Getting pushed out of my comfort zone, and what I see at the other end of this dark tunnel is light… I could almost here a whisper of someone saying “she’s crowning!!!”  No, I’m not talking about my birth, and no I’m not talking about giving birth.  The only way to describe one of my  “a-ha” moments about ecological mathematical modeling utilizing statistical programs was to use the metaphor of birth.  I’d been in a place of comfort for so long about some of my research, yet knew there was something much more beyond the “cozy sack” of data that I had.  Then one day I was introduced into disease mathematical modeling- it was absolutely stimulating to me as oxytocin, or the “hormone of love and labor contraction.”  As I started to become more familiar with modeling and figuring out the awesome models I could possibly create with my alligator-parasite data, it was like their was an increase of oxytocin ultimately leading to an increase of excitement (like contractions…).

I decided to take a ecological mathematical modeling class to help guide me through the process of creating a model with my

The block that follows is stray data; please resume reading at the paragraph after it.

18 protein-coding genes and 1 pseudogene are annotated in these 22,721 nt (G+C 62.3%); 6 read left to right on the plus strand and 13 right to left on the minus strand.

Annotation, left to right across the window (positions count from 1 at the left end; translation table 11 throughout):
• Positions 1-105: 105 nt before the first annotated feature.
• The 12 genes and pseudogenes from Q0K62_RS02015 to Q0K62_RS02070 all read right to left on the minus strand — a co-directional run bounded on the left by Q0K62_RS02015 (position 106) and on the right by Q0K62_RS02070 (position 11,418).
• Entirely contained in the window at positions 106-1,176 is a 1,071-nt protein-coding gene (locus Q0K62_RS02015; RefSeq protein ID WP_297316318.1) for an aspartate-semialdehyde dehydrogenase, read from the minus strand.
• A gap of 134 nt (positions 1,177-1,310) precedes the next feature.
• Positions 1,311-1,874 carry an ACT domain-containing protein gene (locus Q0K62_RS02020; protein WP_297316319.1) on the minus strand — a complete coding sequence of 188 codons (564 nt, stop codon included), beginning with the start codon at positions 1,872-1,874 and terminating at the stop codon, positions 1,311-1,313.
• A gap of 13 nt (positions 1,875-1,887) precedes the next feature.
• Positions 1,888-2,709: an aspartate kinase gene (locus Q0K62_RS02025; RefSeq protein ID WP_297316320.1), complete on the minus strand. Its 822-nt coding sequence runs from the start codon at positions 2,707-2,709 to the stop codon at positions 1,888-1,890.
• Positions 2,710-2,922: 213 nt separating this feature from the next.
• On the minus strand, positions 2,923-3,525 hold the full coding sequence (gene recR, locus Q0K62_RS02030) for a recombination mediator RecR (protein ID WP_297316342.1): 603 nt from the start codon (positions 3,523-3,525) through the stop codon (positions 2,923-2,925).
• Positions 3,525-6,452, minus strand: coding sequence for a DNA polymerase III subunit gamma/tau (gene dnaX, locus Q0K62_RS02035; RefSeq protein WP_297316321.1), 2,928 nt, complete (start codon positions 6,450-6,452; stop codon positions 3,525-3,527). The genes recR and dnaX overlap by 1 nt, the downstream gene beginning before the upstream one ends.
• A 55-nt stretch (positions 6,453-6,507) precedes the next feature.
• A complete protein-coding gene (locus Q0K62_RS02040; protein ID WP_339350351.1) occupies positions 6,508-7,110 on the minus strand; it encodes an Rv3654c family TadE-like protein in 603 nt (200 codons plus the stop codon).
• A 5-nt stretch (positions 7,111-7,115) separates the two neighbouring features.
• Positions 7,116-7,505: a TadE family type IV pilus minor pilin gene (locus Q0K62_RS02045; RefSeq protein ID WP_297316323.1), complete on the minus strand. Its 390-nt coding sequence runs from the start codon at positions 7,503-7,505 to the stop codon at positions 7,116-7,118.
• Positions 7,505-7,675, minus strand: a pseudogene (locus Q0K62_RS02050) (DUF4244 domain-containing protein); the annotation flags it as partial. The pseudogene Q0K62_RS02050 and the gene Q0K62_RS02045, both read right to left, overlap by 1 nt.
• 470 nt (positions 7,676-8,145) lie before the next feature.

alligator-parasite data.  I knew it wasn’t going to be easy- it included math which had become a sworn enemy for years, and learning the language of computer statistical programs.  The first couple of weeks were tough- my oxytocin/adrenaline levels decreased due to frustration, obviously making the experience long, tough and lingering.  However, while the rest of the US was glued to their TVs watching Superbowl, I was glued to my computer trying to figure out some mathematical problem sets.  Finally, an epiphany came- I began understanding the language of math and how to use software to graph the concepts of ecological modeling, how ecosystems work!  My adrenaline shot up and I saw the light!!!!!!!  However, I am still no expert or extremely comfortable with the whole process, thus why I told some fellow grad students, “It’s as if I’m just crowning from the birth canal of mathematical modeling!”  (And now you all know one of my nerd moments).  Maybe by the end of the quarter I will have a feeling from endorphins, but right now I’m just happy to finally peak my head into the world among math modelers!

I think I can speak for most (if not all) grad students that our graduate career is full of these moments and feelings:  stupidity, excitement, frustration, euphoria, confidence!  It’s definitely an emotional roller coaster, but damn it feels good when we finally nail something!  Waiting for the day someone comes up to me and says, “Marisa, you can now call yourself a proficient mathematical modeler, what are you going to do now?”  A possible response, “I’m going to Disneyland…then sipping a damn good whiskey!”